[google-translator]
76,702 OCEAN PASSPORTS
1,473 PARCELS SPONSORED
1,239 SPECIES FRIENDED

global warming

Global Ocean Currents Could Be Changed By Warmer And Saltier Water In The Future

Photo: Christoffer Engström/Unsplash

Global Ocean Currents Could Be Changed By Warmer And Saltier Water In The Future

Source: Phys.org/Catherine Collins, From Horizon Magazine, Horizon: The EU Research & Innovation Magazine - March 12, 2018

Melting ice shelves are changing the ocean's chemistry at the South Pole and the result could be a change in global currents and increased glacial more…

Major Study Brings To Light The Lesser Known Consequence of Ocean Warming: Oxygen Depletion

Photo: Brandon Kawamura/Unsplash

Major Study Brings To Light The Lesser Known Consequence of Ocean Warming: Oxygen Depletion

Source: Phys.org/University of Exeter - March 8, 2018

A major study into an ancient climate change event that affected a significant percentage of Earth's oceans has brought into sharp focus a lesser-known villain more…

New Perspectives: How Six Americans Changed Their Minds On Global Warming

Photo: Jasper van der Meij/Unsplash

New Perspectives: How Six Americans Changed Their Minds On Global Warming

Source: The New York Times/Livia Albeck-Ripka - March 2, 2018

The Rev. Richard Cizik used to believe climate change was a myth. The science had to be rigged, he thought; those who believed in it more…

The Microbiomes Of Corals: How Warming And Acidification Affect Coral Species Differently

Photo: Vlad Tchompalov/Unsplash

The Microbiomes Of Corals: How Warming And Acidification Affect Coral Species Differently

Source: Hakai Magazine/Jason G. Goldman - February 27, 2018

Though they look like rocks, corals are actually living organisms. Or, more accurately, communities of organisms. Each coral lives in symbiosis with the algae that more…

Slinging Sediment: Seagrass May Be Seriously Underestimated As a Carbon Sink

Photo: John Mark Arnold/Unsplash

Slinging Sediment: Seagrass May Be Seriously Underestimated As a Carbon Sink

Source: Hakai Magazine/Evan Lubofsky - February 14, 2018

Seagrass meadows take up less than 0.1 percent of the world’s oceans; nevertheless, they are considered a huge carbon sink. Seagrass draws carbon dioxide out more…

Warming Events Put Coral Reefs In Hot Water, Slowing Recovery

Photo: Jakob Owens/Unsplash

Warming Events Put Coral Reefs In Hot Water, Slowing Recovery

Source: Phys.org/David Colgan/UC Los Angeles - February 7, 2018

As the world's oceans heat up with climate change, coral reefs are increasingly under threat. Bleaching events—defense mechanisms against high temperatures that turn corals white—have more…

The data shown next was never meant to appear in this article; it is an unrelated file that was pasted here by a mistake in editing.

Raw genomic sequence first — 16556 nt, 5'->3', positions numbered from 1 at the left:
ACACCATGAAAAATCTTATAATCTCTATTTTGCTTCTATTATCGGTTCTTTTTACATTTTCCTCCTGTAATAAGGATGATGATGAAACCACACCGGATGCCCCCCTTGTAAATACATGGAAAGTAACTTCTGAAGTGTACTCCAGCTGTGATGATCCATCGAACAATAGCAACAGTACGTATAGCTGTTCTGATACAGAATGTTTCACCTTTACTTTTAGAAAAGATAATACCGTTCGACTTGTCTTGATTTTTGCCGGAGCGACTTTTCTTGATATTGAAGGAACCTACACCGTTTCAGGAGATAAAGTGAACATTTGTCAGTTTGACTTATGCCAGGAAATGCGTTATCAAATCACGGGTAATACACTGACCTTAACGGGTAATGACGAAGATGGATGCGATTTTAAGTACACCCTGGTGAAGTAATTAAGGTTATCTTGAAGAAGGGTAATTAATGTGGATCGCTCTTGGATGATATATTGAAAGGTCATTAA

Melting Ice From Climate Change Will Make Volcanic Eruptions More Frequent – And More Dangerous

Photo: Shawn Appel/Unsplash

Melting Ice From Climate Change Will Make Volcanic Eruptions More Frequent – And More Dangerous

Source: Hakai Magazine/Michael Tennesen - February 6, 2018

When I meet up with geophysicist Magnus Guðmundsson in April 2017, the volcano Katla has been rumbling all week, creating a steady drumroll of small more…

Ringed Seals Can Adapt Quickly to Climate Change, But There’s One Drawback

Photo: Shawn Dahle/NOAA/Wikimedia Commons (CC0)

Ringed Seals Can Adapt Quickly to Climate Change, But There’s One Drawback

Source: Hakai Magazine/K. N. Smith - January 18, 2018

The ringed seals that live on Norway’s Svalbard archipelago are learning a new way of life as sea ice fades from their fjords. But scientists more…

Climate Change Is a Major Driver of Collapse in Marine Food Webs

Photo: Enric Sala

Climate Change Is a Major Driver of Collapse in Marine Food Webs

Source: Phys.org/University of Adelaide - January 12, 2018

A new study has found that levels of commercial fish stocks could be harmed as rising sea temperatures affect their source of food.

University of more…

Decades-Old Pollution is Being Unlocked by Sea Level Rise Into Chesapeake Bay

Photo: Bob Burkhard/Unsplash

Decades-Old Pollution is Being Unlocked by Sea Level Rise Into Chesapeake Bay

Source: Hakai Magazine/Roberta Kwok - January 12, 2018

In 2015, Kate Tully visited farms near the eastern shore of the Chesapeake Bay. She was investigating whether sea level rise had caused brackish water more…